Here’s Why EOG Resources Shares Are Flying

Source: Thinkstock

One of the best-performing stocks in the oil and gas exploration and production space in both the short- and long-term has been EOG Resources (NYSE:EOG). In the past 10 years, the shares have risen more than 700 percent. While there was a correction toward the end of 2013, the shares have risen a whopping 18 percent so far in 2014, and they sit a hair below their all-time high at $99.

But despite this stellar performance, I think there could be more room to run in shares of EOG Resources.

EOG Resources is among the fastest-growing large cap oil and gas producers. Over the past three years, crude oil production has grown at an astonishing annualized rate of more than 40 percent. Total revenues have soared 37 percent per year despite a tepid natural gas market. Furthermore, the company plans on growing its crude production at 27 percent this year, and its total production at 11 percent — not as fast as in prior years, but certainly commendable. Despite this rapid growth, the stock only trades at 20 times this year’s earnings estimates and at 17 times 2015 estimates.

Production growth is not all that makes EOG Resources attractive. As a resource company, it is imperative that EOG Resources find more oil and gas. If it doesn’t, then once it produces the resources it has, it is essentially out of business. But EOG Resources has done a phenomenal job of replacing its reserves. The company had a 264 percent reserve replacement rate in 2013.

This means that it was able to find 264 percent more oil and gas reserves than it produced. Furthermore, net developed reserves (i.e., reserves that are ready for production) increased by 19 percent. A lot of this is in the Eagle Ford region in Texas, where there is an oil and gas boom. The company’s Eagle Ford reserves grew at an incredible 45 percent.

All of these numbers essentially point to one thing: EOG Resources is an inexpensive, rapidly growing company that is securing its future growth.

It follows that EOG Resources is a compelling investment if you are bullish on the prices of oil and gas, and if you are willing to pay a premium for a company that is growing its production. What I mean by this last point is that investors who are more comfortable buying stocks with lower earnings multiples and larger dividends might be more comfortable buying shares in a lower-risk oil and gas producer such as Conoco Philips (NYSE:COP). Since there is a risk that EOG Resources will not be able to maintain its growth, it is not a stock for everybody.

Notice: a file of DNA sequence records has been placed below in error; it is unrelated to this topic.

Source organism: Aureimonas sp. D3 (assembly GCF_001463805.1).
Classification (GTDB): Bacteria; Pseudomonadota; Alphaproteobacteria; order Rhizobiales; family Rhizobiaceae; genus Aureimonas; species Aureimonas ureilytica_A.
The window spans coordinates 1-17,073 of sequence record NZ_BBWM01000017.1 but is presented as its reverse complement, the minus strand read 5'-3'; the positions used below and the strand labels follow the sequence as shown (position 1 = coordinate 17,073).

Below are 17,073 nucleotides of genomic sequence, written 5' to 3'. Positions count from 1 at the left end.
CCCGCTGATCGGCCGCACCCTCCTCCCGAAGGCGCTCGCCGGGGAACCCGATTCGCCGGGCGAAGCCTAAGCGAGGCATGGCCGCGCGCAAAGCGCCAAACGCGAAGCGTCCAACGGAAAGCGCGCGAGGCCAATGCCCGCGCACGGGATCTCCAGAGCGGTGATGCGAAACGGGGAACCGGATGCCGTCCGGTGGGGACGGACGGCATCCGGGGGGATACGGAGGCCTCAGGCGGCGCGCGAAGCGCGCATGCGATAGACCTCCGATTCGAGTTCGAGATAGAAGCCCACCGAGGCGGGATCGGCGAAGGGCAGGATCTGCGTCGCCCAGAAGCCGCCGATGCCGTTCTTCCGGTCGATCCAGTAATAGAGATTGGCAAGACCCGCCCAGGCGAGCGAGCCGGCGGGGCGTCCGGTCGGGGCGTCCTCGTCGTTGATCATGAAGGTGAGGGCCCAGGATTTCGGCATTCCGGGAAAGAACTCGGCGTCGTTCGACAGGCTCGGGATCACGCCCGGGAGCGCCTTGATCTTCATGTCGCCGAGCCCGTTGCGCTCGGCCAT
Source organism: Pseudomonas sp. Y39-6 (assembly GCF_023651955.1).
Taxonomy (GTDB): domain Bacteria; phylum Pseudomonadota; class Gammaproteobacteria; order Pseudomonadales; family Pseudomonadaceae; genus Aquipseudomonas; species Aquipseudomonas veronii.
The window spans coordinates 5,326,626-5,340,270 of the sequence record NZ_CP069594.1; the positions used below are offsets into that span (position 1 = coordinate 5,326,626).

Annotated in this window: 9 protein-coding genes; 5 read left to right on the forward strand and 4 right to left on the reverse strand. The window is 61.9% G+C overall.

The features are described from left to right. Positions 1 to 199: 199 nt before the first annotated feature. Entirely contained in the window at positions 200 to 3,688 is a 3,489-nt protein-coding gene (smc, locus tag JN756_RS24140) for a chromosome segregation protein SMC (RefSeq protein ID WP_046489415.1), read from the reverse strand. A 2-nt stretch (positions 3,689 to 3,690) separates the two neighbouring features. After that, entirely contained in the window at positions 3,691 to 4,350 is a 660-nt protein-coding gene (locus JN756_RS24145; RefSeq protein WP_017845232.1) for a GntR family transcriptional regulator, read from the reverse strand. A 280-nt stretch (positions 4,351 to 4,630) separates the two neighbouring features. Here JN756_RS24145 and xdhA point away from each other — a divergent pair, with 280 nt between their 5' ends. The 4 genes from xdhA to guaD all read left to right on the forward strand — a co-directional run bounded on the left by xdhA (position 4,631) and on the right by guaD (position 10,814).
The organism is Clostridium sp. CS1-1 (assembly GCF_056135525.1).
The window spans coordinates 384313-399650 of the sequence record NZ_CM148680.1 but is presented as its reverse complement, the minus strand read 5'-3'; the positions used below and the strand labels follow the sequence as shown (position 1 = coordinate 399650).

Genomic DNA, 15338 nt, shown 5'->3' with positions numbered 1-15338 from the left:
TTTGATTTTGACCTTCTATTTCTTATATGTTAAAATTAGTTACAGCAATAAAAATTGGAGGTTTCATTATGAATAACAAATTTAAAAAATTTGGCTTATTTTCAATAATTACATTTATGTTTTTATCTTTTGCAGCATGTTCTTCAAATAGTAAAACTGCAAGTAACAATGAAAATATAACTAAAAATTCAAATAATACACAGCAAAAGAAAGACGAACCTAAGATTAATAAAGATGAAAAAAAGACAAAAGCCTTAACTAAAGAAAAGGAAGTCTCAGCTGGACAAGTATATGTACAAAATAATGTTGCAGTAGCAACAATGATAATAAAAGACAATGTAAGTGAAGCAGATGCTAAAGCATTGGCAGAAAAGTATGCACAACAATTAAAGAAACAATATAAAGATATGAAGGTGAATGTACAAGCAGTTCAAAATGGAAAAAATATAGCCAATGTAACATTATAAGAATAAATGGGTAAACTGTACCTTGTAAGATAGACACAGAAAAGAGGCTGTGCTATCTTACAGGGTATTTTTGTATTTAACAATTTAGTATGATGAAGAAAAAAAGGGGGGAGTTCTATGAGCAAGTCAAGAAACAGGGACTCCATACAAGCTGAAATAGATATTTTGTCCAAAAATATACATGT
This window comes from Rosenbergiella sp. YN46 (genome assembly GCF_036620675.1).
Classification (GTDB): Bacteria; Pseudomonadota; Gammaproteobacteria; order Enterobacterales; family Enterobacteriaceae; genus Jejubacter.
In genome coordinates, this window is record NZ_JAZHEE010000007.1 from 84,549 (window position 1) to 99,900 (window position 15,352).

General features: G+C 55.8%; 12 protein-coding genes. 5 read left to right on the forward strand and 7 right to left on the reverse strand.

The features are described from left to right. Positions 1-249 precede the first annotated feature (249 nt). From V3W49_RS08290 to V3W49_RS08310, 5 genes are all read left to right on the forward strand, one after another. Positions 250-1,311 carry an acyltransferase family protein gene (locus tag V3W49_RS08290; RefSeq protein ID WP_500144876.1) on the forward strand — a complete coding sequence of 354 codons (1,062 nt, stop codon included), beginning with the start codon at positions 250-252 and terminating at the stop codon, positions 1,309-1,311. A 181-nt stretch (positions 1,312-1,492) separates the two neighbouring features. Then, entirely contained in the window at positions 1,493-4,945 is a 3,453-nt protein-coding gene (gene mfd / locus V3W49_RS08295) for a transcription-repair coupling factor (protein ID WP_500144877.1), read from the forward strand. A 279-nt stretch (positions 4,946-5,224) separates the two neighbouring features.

In addition, there are a couple of risks that investors should consider. First, in addition to trading at a high earnings multiple, EOG Resources trades at more than 3 times its book value, whereas many of its lower-risk peers trade at less than 2 times book value. Investors are confident that management will be able to continue to grow its reserves and hence its book value at a fast rate. If it can’t, then EOG shares could underperform the sector.

Second, this may be obvious, but there is the risk that oil and gas prices can fall. Gas prices in particular fell violently about a month ago, after soaring in the prior months. While the trend is still upward, we have to keep in mind that speculators can drive commodity markets to extremes, and even if the market is fundamentally wrong, in some cases these synthetic prices have a real impact on companies such as EOG Resources.

Finally, a lot of environmental groups have expressed concerns over the impact hydraulic fracturing (fracking) has, and if they are successful in slowing down or stopping this method of extracting oil and gas, then EOG Resources will lose a lot of value.

But despite these concerns for a growing company, EOG Resources is relatively inexpensive, and I think enterprising investors should consider taking a position. With the stock just below its all-time high, it might be worth waiting for a pullback toward the $93 per share to $95 per share level. Investors who like the company but who want to wait for a more meaningful correction should consider buying in the mid-$80 range. However, given the strength in oil prices and given the value in EOG shares, I’m not so sure we will see the stock go down that much.

Disclosure: Ben Kramer-Miller has no positions in the stocks mentioned in this article.

More From Wall St. Cheat Sheet: